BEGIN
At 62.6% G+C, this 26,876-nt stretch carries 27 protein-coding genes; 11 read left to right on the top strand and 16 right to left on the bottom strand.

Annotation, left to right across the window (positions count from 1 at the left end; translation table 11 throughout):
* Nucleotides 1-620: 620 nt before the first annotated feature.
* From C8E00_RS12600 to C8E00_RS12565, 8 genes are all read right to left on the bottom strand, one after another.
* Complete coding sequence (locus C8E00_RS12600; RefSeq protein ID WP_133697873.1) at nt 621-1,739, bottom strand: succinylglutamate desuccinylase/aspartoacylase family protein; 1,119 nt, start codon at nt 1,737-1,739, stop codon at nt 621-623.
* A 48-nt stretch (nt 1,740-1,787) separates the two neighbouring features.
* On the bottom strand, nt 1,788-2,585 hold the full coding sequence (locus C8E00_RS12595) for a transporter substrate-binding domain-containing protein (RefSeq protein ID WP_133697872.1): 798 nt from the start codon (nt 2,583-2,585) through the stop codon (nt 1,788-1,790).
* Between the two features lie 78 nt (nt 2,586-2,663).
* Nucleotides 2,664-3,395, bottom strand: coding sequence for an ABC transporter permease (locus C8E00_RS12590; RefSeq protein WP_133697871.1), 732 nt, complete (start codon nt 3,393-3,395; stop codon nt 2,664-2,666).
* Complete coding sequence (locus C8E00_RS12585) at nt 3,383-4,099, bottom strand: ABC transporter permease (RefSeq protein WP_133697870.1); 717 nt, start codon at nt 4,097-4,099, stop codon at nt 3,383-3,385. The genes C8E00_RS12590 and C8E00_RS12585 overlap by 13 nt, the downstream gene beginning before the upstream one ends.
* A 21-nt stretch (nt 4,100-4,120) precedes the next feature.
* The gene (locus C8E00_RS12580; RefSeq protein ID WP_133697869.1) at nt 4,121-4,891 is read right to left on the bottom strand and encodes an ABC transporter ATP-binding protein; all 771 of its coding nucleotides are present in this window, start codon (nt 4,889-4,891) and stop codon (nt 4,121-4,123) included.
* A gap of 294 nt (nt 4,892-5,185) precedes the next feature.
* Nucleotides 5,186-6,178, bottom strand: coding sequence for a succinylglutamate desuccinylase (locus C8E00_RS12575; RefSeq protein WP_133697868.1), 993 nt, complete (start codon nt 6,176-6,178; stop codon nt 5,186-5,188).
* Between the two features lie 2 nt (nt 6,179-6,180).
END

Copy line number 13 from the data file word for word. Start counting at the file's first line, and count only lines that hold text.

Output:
* A gap of 294 nt (nt 4,892-5,185) precedes the next feature.